This literalness is taken over into the gratuitous insertion of Rashi into the text. For example, Hebrew 6 (Genesis 48:16) is translated: “The angel who is wont to redeem me from all evil, let him bless the youths [Menasheh and Ephraim].” Now why add the words in the brackets? Certainly we know that the youths here are Menasheh and Ephraim; why insert their names? Because, Silverstein must have reasoned, that’s what Rashi comments on this verse: “Menasheh and Ephraim.” But Rashi here is problematic. Any explanation of his comment will not justify the unnecessary insertion of his comment into the translation. Silverstein does not seem to be aware of this. This obsession with literalness carries over to his interpretation of Rashi. In Exodus 22:20 we have Hebrew 7 which Silverstein translates as “And a stranger [from another land] you shall not taunt etc.” The bracketed words are Silverstein’s addition, from Rashi. But in actuality, the stranger here is a convert, not a stranger from another land, even though Rashi defines the word Hebrew 8 as one from another land. But Silverstein has mistaken Rashi’s meaning, as can be seen by Rashi’s comment in Baba Metzia 59a. The mistake is the result of taking Rashi’s words and inserting them into the translation without reflection as to their intent.
A comparative analysis of these three works will give the reader a better idea of how each approaches the task and how tricky an ordinary looking Rashi-comment can be. Let us take the Rashi on Genesis 26:18 in Parshat Toldot. I like this Rashi-comment because it shows how a comment which doesn’t seem to tell us much can, after close analysis, reveal a true “chiddush” (new insight).
Here is the Rashi on this verse:
Here is how the three new Rashi books deal with this:
And [Isaac] returned and he dug. Rashi: the wells which they had dug in the days of Abraham his father and the Philistines had stopped them up. Before Isaac had traveled away from Gerar he redug them. [The note here faithfully records the differing opinions of the Mizrachi and the Gur Aryeh; also showing how punctuating the Rashi comment renders different interpretations. There is no suggestion as to which might be the best interpretation.]
Returned, excavated. Rashi: [Meaning] those wells that they had dug in the days of his father Avraham and which the Philistines had stopped up, before Yitzchok departed from Gerar he again dug them. [Footnote: “And this time they were not stopped up anymore.” This note, which comes from a super-commentary, seems self-evident.]
Rashi Chumash (Silverstein):
And Isaac returned [( before he left Gerar)] and dug the wells of water which they had dug in the days of Abraham his father and which the Philistines had stopped up after the death of Abraham.
Each of these translations have missed Rashi’s point, to one degree or another. See how impossibly this is translated in the Rashi Chumash:
“And Isaac returned [( before he left Gerar)] and dug the wells” etc.
How could Isaac return to a place before he left it!
Here, too, is an example of transferring Rashi’s words into the text, without reflecting on their meaning.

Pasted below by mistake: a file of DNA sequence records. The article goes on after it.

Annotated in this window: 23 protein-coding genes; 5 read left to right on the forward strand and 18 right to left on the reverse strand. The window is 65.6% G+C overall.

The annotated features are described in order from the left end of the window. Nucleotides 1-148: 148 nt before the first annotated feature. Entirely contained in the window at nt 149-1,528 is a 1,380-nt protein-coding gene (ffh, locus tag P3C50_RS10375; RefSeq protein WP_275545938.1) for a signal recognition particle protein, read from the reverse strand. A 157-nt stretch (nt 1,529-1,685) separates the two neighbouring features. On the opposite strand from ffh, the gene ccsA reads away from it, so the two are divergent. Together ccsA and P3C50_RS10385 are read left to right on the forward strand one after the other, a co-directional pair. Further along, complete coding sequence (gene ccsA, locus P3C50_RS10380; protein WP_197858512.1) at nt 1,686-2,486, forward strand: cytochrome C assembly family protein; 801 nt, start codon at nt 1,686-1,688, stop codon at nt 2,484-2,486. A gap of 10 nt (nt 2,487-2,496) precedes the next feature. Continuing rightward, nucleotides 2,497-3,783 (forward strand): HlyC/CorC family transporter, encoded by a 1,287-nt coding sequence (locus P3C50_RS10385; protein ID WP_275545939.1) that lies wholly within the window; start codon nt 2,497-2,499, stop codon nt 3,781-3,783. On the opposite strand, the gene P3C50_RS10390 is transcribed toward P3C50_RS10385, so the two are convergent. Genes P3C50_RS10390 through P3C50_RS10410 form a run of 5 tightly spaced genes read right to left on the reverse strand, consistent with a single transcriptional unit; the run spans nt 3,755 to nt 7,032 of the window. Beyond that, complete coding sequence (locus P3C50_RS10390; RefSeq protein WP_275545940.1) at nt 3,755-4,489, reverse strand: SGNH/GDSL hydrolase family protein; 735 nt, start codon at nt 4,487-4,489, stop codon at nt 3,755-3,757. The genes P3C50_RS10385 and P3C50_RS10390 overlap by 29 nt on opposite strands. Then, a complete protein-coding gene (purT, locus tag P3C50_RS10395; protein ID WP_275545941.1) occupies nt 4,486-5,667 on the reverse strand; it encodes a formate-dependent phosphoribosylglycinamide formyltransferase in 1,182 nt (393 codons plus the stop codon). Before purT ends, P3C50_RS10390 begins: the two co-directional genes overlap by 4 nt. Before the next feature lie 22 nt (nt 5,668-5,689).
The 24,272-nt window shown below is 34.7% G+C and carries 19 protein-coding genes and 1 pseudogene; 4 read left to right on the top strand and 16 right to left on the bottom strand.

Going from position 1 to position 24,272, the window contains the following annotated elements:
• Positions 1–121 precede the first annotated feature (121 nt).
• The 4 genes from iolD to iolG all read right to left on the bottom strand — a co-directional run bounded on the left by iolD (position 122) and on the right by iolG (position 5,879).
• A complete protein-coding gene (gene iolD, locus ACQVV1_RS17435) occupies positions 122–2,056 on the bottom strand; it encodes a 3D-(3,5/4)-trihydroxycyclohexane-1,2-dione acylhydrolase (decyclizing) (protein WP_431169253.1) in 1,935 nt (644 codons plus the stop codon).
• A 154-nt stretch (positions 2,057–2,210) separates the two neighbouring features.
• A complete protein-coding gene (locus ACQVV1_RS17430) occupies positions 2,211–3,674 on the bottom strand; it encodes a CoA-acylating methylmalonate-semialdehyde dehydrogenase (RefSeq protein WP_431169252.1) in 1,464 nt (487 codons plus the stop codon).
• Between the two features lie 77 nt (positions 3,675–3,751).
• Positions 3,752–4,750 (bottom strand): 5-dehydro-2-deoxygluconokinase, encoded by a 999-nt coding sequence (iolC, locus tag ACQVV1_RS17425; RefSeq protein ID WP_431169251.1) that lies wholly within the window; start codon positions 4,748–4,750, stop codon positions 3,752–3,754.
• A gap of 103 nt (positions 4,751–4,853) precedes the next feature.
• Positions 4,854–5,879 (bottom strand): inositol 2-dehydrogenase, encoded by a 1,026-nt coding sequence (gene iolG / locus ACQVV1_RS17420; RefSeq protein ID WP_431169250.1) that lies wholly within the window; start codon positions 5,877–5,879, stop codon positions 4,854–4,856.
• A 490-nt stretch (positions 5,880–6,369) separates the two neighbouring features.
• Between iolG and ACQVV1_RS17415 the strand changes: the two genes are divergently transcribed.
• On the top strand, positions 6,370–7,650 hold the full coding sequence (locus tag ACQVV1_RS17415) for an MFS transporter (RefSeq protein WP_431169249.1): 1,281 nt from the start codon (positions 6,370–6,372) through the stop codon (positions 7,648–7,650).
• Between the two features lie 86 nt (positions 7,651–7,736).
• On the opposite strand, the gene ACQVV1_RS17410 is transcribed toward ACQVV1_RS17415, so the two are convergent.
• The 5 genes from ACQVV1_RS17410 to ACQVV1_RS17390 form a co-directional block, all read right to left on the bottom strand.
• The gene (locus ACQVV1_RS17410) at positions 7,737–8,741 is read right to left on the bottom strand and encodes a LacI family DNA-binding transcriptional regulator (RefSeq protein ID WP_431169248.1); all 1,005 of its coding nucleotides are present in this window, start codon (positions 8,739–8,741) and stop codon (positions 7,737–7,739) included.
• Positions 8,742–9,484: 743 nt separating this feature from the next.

Both Artscroll and Metsudah realize that Rashi is telling us that Isaac “redug” the wells. Nevertheless, both incorrectly translate the “lead words” (dibbur hamatchil) as “Returned and dug.”
Their mistake is apparent when we look at the Rosenbaum and Silbermann Rashi. They translate the “lead words” as “And Isaac digged again.” The newer translations mistakenly render the Hebrew hebrew 11 to mean “And he returned.” Rashi’s whole point (his chiddush) is that this word does not mean “he returned,” even though we might have thought so since the previous sentence tells us that Isaac “left Gerar.” Rashi tells us that the word hebrew 12 does not mean “return,” as it usually does; rather, it means here “he redid,” in this case “he redug.” This is but one example of how necessary it is to fully understand Rashi and his style before one can faithfully translate him.*
In spite of the occasional errors, these new translations will be a big help to the English-reading student. Their layouts make them excellent learning tools. Yet I feel something crucial is missing. By offering all this scholarship on a silver platter, the student is deprived of a most important element of learning Torah — the need to think on one’s own. The student has to think, so that the commentary’s words make sense to him and are not absorbed in rote fashion. By offering the student ready-made answers to Rashi’s implicit questions, as the ArtScroll and Metsudah Rashis do, he is deprived of the ecstasy of discovery which is the true reward of Torah study. One’s appreciation for Rashi’s genius develops exponentially when one personally struggles to understand the meaning and purpose of each precious word and letter in his commentary. These newer annotated translations should be the student’s first step in that direction.
* Anyone interested in a fuller analysis of this Rashi-comment can contact the reviewer through Jewish Action, 333 7th Avenue, New York, NY, 10001.
Dr. Avigdor Bonchek is a musmach of Ner Israel Rabbinical College in Baltimore, Maryland. He is a practicing clinical psychologist in Jerusalem and a lecturer at Hebrew University. He is the author of Studying the Torah: An In-Depth Guide to Interpretation (Jason Aronson). His newest book What’s Bothering Rashi? A Guide to In-depth Analysis of Rashi’s Torah commentary will be published this fall.